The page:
The world’s top pancreatic experts believe a well-funded, coordinated research and development program could lead to effective treatments within 10 years. Mission: Cure is working to make that happen. Consulting with pancreatic experts from the nation’s top research and healthcare institutions, we developed a 10-year plan.

To discover therapies that will significantly improve patient outcomes in 10 years, Mission: Cure will:

Engage experts and innovative thinkers in problem-solving to identify new approaches and scientific advances that could lead to a breakthrough.
Systematically test already-approved pharmaceuticals and nutraceuticals, including generic drugs.
Aggressively manage and coordinate all efforts toward achieving the agreed-upon patient outcomes.
Use advanced genetic testing and data aggregation tools (precision medicine) to understand causes, target promising therapies, and provide rapid feedback on impact.
Provide funding and incentives to ensure that new therapies in development move through the clinical trial process efficiently.


Chronic pancreatitis imposes substantial human and financial costs, including hospitalizations and medical care, absences from work and school for patients and family, opioid addiction, and other consequences of chronic pain.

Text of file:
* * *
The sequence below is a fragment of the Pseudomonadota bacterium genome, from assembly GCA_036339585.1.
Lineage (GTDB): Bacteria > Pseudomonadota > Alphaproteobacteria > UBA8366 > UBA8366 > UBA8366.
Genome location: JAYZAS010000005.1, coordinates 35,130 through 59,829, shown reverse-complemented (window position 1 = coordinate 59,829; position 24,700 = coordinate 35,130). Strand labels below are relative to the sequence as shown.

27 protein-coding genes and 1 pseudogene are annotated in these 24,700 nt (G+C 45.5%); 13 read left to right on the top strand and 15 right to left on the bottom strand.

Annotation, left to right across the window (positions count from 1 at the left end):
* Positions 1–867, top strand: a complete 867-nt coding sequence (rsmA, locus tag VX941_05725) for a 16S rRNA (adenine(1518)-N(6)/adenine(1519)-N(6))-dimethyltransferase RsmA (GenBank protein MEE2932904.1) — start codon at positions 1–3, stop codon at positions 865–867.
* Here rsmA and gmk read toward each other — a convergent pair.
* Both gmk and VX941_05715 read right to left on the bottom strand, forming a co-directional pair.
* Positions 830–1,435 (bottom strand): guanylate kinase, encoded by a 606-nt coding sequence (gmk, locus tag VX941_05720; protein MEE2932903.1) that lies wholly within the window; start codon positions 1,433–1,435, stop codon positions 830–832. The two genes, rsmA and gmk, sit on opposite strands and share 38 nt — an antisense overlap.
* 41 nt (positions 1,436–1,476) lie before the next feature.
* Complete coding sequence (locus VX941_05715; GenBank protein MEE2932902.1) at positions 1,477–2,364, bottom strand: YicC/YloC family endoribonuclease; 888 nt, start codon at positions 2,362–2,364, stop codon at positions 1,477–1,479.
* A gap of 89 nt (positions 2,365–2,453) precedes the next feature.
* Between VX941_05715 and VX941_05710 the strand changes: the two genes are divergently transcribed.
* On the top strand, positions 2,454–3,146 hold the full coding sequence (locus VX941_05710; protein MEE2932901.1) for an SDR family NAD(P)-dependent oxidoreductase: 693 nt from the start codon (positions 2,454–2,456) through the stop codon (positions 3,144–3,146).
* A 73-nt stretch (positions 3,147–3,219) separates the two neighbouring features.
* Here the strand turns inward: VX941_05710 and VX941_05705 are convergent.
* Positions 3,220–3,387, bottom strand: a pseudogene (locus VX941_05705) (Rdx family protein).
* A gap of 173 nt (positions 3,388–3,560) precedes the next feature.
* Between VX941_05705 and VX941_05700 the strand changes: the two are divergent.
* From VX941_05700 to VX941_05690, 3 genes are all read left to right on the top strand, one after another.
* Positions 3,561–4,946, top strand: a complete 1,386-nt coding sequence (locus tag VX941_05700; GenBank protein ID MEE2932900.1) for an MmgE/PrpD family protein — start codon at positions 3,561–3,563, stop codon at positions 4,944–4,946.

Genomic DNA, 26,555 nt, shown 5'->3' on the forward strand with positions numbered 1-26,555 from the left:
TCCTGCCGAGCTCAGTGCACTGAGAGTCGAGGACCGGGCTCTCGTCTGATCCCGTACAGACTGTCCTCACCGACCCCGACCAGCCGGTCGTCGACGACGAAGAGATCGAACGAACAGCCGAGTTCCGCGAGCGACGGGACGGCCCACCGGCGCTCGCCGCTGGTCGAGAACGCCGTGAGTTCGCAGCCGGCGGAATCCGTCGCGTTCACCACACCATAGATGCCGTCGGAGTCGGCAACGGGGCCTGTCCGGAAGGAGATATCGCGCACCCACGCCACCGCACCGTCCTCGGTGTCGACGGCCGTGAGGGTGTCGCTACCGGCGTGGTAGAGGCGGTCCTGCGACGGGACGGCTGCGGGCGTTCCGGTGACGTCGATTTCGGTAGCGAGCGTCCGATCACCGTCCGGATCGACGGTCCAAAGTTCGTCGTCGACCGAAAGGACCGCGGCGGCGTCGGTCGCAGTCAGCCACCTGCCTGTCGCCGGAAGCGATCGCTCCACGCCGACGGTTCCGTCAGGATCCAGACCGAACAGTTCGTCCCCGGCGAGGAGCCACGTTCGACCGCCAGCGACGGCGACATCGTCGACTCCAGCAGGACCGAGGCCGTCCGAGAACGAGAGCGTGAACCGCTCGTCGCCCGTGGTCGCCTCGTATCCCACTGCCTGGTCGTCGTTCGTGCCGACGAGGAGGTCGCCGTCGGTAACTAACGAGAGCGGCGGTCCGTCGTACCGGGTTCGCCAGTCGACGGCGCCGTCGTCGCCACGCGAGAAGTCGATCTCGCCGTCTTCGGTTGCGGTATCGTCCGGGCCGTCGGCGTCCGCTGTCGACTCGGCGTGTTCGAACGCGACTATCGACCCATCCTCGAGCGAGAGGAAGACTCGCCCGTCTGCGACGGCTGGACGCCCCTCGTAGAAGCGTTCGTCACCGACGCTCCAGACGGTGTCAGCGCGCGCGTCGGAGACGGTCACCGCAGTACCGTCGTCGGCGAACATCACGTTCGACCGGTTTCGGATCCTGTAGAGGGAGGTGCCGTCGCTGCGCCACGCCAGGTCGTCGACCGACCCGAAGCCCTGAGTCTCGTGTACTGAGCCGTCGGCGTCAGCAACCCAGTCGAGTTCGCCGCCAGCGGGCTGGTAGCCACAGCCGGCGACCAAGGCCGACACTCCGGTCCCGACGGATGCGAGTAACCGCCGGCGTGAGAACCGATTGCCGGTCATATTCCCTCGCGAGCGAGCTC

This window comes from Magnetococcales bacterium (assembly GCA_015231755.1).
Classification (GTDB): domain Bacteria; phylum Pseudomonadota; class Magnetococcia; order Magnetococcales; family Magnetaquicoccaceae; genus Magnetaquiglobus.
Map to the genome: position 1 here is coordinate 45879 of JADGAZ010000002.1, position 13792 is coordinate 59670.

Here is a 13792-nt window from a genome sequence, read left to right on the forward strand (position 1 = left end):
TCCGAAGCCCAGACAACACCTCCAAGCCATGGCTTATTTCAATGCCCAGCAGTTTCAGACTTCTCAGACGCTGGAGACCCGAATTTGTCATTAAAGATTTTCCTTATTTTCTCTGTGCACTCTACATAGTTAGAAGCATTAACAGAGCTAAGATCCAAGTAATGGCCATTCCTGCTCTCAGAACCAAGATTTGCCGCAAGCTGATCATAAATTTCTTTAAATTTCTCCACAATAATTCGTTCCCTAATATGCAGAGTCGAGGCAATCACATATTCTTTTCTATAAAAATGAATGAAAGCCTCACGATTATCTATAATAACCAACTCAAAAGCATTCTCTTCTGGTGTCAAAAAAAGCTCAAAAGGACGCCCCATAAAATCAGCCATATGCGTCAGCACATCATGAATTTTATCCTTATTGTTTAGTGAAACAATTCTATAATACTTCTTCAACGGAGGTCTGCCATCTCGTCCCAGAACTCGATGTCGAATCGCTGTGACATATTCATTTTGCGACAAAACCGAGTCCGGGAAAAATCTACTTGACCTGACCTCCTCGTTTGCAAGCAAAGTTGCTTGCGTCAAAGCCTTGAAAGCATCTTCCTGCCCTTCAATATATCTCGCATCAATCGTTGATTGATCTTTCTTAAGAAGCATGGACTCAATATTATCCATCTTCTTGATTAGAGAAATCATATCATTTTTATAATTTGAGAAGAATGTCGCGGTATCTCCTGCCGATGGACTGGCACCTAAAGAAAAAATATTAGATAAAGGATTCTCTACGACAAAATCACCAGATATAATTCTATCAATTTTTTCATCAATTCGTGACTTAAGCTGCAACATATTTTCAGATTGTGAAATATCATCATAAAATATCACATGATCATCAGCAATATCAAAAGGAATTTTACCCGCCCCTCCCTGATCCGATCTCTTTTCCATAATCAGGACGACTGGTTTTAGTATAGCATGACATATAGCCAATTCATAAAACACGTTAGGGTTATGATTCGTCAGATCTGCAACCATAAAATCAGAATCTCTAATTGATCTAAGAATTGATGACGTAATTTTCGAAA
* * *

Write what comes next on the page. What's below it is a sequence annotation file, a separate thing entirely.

An 2014 analysis of the costs of chronic pancreatitis in the United Kingdom estimated the annual cost to be the equivalent of over $100,000 per patient per year—and that was likely an underestimate. The study concluded: “Patients with chronic pancreatitis consume a disproportionately high volume of resources.”¹

Who bears the cost of chronic pancreatitis?

Patients and their families

bear the greatest burden, as they struggle to pay for medical care, maintain employment and schooling, and cope with tremendous pain.

Healthcare Payers

bear the costs of repeated hospital visits, primary and specialist care, endoscopic procedures, and medications.


contribute to healthcare costs and bear the cost of employees who are in too much pain to work and families who need to take time to care for their loved ones.


may contribute to healthcare costs and provide benefits to patients who are too disabled to work.

Right now, these people and companies are bearing significant costs, with dismal outcomes. Could some of these payers use some of their funding to incentivize development of cures or therapies that will reduce these costs? We believe patient outcome financing is the vehicle for doing that, and the path to a healthier, more productive future.

1 Hall et al, The socioeconomic impact of chronic pancreatitis: a systematic review, J Eval Clin Pract. 2014 Jun;20(3):203-7.